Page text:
For most of us that’s a big plus!

The acid test of the above is that I only used the remote dual lockout on tar sections where

I like to max rigidity. I simply never thought about altering my suspension, on either steep

ascents nor descents. That for me is the ultimate compliment to this bike design – I have never experienced that before.

Now for the tech babble. We can safely say that the nerds in Connecticut have designed

a game-changing suspension layout by incorporating the skinny but seemingly indestructible chainstay flex zones (flex pivots) – which, having ridden the bike, make sense. They added suspension while removing the need for a traditional bearing and bolt style pivot. This modernised geometry involves an entirely new carbon fibre layup that Cannondale says is 200g lighter than the previous frame.

Here's the Lowdown

They flipped the suspension link. The upper shock link no longer swings from the top tube, it’s driven by a tiny alloy link that mounts to a forward strut on the seat tube. Each bike size position is different, which means there’s a different location for each pivot point which affects the squat and rise levels for each of the four frame sizes.

With a 68° headtube angle, the Scalpel is a degree and a half slacker than the 2017 bike, designed for increasingly technical courses. Combined with the offset lefty fork we end up with 10mm longer reach. The seat tube angle is 74.5º with a slightly higher bottom bracket than other racey XCO bikes, which means you feel more ‘on top’ of this trail-like bike. For me this position delivered road bikelike pedalling momentum on flats and climbs but the added reach and wider handlebars means you don’t sacrifice the control associated with sitting ‘inside’ the bike, like you might with a plush DH or Enduro bike. You don’t get the feeling you’re getting tossed over the bars when things get steep and gnarly. For our long Saffa stage races and play time with frenemies, this bike ticks every box.

Important Changes

1. On-frame tool storage and comfortable room for two water bottles.

2. Tube-in-tube cable routing that should make maintenance easier.

3. Cannondale employs its “Asymmetric Integration” offset drivetrain to give more tyre clearance by moving the drivetrain 6mm to the right, making fatter 2.4in tyres in muddy conditions no longer a stop-and-scrape-off affair.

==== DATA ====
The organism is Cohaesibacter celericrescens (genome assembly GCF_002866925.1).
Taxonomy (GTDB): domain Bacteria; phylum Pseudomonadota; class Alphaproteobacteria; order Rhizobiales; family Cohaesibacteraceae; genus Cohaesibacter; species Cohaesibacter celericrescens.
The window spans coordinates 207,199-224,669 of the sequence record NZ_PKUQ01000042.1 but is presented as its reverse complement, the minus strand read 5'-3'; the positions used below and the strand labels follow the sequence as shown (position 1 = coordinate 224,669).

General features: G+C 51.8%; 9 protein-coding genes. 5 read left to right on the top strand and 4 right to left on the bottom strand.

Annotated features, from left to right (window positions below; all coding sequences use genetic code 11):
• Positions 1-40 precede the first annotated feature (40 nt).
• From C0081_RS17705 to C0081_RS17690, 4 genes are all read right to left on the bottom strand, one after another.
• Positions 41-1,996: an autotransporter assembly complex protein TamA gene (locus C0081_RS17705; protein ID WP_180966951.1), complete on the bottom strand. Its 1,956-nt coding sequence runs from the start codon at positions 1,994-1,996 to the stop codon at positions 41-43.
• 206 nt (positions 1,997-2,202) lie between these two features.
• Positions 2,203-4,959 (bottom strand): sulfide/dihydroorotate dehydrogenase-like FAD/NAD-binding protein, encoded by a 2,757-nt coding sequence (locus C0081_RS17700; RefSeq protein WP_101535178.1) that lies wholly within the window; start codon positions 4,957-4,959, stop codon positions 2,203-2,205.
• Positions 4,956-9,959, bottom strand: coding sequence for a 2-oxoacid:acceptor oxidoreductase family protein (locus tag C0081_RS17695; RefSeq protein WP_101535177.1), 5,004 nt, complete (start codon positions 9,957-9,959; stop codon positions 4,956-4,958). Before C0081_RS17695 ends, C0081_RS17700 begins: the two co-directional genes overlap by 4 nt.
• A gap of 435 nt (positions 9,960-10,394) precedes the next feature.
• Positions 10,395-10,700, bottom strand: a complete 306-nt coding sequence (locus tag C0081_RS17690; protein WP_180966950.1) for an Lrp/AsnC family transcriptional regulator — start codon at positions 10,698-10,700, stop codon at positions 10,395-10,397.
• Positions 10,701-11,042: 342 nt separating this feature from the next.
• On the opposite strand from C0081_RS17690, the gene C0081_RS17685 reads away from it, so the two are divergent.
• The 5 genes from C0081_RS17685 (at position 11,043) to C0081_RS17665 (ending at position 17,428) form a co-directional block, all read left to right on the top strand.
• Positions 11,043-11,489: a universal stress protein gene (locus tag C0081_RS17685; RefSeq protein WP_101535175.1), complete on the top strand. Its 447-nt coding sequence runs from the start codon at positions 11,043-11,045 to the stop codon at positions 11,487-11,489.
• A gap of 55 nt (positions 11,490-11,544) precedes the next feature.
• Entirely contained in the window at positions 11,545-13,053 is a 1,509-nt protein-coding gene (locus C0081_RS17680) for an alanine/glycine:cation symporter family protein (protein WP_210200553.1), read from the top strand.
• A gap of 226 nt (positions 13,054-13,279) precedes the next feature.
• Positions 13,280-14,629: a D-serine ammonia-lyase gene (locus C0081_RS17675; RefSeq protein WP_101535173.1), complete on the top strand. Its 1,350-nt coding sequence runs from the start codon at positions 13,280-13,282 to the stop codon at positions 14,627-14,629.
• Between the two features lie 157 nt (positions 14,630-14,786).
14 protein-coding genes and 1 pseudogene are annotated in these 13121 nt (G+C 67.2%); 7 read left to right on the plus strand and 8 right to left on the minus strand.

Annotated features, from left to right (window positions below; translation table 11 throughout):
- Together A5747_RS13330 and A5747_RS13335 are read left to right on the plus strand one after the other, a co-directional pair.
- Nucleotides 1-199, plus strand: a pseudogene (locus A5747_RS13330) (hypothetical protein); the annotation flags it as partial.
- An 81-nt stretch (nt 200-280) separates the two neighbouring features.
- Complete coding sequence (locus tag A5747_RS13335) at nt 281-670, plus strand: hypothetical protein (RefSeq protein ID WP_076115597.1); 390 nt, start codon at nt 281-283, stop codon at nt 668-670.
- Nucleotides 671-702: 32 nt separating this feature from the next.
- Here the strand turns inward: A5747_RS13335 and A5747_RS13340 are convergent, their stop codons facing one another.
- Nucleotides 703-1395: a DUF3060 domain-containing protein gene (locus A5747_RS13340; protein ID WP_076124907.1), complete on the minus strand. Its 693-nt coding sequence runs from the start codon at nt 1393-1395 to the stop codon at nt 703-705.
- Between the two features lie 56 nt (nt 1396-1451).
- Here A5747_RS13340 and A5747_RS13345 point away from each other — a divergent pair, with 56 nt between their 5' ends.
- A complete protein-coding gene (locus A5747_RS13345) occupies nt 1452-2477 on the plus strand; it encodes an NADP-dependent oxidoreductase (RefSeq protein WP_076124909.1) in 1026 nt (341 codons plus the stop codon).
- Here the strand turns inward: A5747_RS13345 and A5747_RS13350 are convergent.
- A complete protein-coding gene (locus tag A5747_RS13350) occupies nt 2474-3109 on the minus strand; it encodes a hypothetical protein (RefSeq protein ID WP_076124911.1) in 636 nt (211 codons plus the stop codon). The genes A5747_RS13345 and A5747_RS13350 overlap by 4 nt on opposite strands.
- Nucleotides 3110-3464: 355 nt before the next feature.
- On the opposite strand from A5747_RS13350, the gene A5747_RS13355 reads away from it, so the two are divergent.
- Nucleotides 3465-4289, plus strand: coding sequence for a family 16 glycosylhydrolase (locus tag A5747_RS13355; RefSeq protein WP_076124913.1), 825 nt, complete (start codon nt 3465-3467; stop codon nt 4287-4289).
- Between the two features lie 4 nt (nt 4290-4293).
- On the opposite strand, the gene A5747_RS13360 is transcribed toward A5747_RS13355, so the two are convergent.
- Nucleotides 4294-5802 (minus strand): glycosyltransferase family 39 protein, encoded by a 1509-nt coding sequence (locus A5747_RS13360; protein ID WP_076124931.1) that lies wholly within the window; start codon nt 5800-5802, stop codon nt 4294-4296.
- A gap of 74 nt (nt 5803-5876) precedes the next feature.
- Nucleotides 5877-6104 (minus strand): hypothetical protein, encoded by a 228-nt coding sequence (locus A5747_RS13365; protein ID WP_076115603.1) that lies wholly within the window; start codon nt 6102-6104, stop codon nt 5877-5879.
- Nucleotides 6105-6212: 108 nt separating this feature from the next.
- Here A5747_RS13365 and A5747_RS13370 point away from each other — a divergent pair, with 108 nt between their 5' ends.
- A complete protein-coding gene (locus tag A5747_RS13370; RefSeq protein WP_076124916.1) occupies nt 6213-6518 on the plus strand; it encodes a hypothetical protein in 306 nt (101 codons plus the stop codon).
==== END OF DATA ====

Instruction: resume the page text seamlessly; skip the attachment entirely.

That said, you would need to re-dish a new set of wheels, but they will be more robust.

Additionally, the left-side dropout on the rear wheel is open, meaning you don’t need

to pull the thru-axle out to remove the wheel, saving you time if you flat.

4. As mentioned in our 2018 Ocho fork review, we’re fans of the one-sided, upside-down, offset 100mm fork, but this new single crown rendition is smoother.

That’s because it’s more plush, making the entire ride more subtly compliant.

5. Lastly, there’s a nifty front-wheel sensor, which us non-logbook-type riders really enjoy for checking service intervals and the distance of the epic rides we write about.

"The Scalpel is both fast and comfy. What more could you ask for?"

The Verdict

There are very few downsides to this extremely impressive XCO or marathon-suited bike.

It’s both fast and comfy – what more could you ask for?

Those seeking milliseconds on railing berms may not enjoy the on-top vs inside feel. The

120mm SE trail version is not available in SA, but you have the option of adding 2.4in tyres

like we did, a 120mm fork and a dropper post. As someone who enjoys trails and values

comfort, I’m happy with more robust tyres, which I feel safer on, and don’t miss the weight

savings of the hi-mod carbon frame or carbon lefty of the Scalpel 1 – though I did prefer

that paint job. I never felt the need for more travel – this 100mm race bike rides like a 120mm trail bike, but it’s faster.

At under R100k, we’d roll this out the door for sure.

For more, see Mountain Bike mag (Summer 2020)